Off- and On-Camera


This passage is from In the Company of Strangers by Mary Meigs (Talonbooks). The book is Meigs’ account of her experience as one of the actors in The Company of Strangers (199), a semi-documentary film by Cynthia Scott; it is also a meditation on time, old age, magic and the phenomenon of film.

Out on the set, except for the fact that there is always someone to catch us if we stumble, or someone to set up folding chairs for us between scenes, we are beneficiaries of the semi that denies the passing of clock-time. There is nothing to remind us that we are old except direct comparison with all those staff and crew members who are young. In the outside world an old person is, all too often, either invisible to a young person or perceived as an obstacle or a doddering idiot.

On location we are the centre of attention; all that paraphernalia is dragged around, set up, the sun is made to shine or the rain to rain, in order to make a beautiful picture of us. We can bask in a whole summer of attention, we are acting out the myth of our ideal selves, off- and on-camera, and we come to believe in our new reincarnations, there in the centre where the perspective lines meet. It doesn’t matter that we, flesh and blood old people, are being translated into a film-language that expresses old people (us seven, at least) to Cynthia, Sally, Gloria and the others. They evidently want to show that old women don’t necessarily dodder, quaver and shuffle.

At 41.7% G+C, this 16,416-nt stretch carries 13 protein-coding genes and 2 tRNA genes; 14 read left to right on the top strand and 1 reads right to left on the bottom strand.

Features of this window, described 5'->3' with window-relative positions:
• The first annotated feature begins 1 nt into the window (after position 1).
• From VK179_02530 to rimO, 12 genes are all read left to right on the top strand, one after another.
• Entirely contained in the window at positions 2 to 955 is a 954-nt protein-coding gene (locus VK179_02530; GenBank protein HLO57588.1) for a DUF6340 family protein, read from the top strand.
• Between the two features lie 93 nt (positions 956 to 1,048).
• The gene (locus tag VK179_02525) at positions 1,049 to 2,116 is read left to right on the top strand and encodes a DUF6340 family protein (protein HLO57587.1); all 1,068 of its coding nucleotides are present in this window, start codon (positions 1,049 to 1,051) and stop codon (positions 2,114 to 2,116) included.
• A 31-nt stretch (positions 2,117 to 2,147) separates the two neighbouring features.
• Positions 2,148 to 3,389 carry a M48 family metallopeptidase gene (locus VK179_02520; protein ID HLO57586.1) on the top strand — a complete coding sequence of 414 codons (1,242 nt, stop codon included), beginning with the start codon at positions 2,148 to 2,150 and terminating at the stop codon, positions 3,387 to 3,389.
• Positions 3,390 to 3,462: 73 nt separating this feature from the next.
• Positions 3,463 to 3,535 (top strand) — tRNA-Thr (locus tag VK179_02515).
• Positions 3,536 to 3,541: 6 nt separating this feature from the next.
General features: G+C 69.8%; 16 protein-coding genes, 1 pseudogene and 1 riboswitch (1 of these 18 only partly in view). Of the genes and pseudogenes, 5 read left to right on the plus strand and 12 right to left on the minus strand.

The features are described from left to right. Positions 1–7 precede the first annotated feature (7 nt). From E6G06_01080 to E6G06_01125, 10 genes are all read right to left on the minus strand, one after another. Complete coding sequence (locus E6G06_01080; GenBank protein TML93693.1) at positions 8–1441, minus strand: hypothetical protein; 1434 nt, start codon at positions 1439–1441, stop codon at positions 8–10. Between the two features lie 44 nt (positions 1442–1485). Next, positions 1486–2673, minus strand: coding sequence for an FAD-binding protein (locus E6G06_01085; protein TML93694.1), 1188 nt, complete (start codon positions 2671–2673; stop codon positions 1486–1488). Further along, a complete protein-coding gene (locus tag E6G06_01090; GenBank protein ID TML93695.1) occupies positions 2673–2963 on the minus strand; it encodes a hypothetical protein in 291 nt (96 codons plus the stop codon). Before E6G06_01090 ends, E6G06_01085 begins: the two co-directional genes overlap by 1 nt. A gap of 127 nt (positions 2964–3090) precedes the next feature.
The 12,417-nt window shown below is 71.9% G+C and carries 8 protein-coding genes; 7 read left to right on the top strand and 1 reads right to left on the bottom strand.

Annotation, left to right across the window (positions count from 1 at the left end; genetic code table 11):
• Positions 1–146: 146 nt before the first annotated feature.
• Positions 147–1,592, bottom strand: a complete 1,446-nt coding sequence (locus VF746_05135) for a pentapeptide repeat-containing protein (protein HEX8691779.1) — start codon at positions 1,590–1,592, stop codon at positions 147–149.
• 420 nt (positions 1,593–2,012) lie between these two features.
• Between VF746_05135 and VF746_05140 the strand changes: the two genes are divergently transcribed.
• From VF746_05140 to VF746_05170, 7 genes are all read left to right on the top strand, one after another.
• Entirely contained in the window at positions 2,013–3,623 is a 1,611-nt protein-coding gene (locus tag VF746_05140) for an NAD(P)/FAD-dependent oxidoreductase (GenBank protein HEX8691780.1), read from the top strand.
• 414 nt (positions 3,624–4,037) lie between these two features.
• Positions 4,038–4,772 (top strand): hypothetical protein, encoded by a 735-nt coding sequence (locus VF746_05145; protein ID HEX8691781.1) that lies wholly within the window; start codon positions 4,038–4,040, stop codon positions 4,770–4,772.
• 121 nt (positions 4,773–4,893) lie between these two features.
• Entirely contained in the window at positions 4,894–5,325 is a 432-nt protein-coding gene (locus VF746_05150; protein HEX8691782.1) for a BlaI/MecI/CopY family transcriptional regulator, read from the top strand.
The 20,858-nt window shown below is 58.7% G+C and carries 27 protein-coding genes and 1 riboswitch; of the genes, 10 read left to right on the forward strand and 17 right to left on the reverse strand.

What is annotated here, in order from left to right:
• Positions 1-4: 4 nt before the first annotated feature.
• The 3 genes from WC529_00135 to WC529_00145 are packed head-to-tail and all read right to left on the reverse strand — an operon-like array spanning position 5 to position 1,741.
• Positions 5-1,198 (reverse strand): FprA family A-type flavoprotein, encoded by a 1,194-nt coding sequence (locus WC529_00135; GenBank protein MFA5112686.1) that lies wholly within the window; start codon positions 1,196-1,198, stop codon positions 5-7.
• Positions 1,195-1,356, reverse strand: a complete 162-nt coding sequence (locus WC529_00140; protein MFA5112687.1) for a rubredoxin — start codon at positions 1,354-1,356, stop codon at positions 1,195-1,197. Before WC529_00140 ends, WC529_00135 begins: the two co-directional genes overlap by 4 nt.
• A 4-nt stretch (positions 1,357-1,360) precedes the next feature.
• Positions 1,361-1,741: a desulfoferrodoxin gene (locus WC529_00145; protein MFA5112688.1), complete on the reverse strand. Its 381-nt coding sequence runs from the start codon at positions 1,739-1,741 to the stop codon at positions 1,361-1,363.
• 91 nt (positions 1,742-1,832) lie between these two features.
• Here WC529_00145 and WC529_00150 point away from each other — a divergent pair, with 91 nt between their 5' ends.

The attention so soothing to our egos, even if we know that it is the impersonal attention necessary to all filmmaking, is an exercise of their group will; all of the people standing and watching us are willing us into our semi-selves, until our image of how we’d like to be coincides with theirs. But we don’t even fight; we don’t say mean things about each other, we are, by and large, our best selves.

I took my best self back to Montreal with me and was surprised when she was displaced by the old self, subject to the usual fits of crankiness. Almost as if the old self said to the best self, “Who do you think you are? I’m still here.” Like an old cat growling at a new kitten.

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Mary Meigs (1917–2002) was a writer and artist, author of Lily Briscoe: A Self-Portrait, The Medusa Hotel, The Box Closet, In the Company of Strangers, and The Time Being, all published by Talon, as well as many articles and essays.



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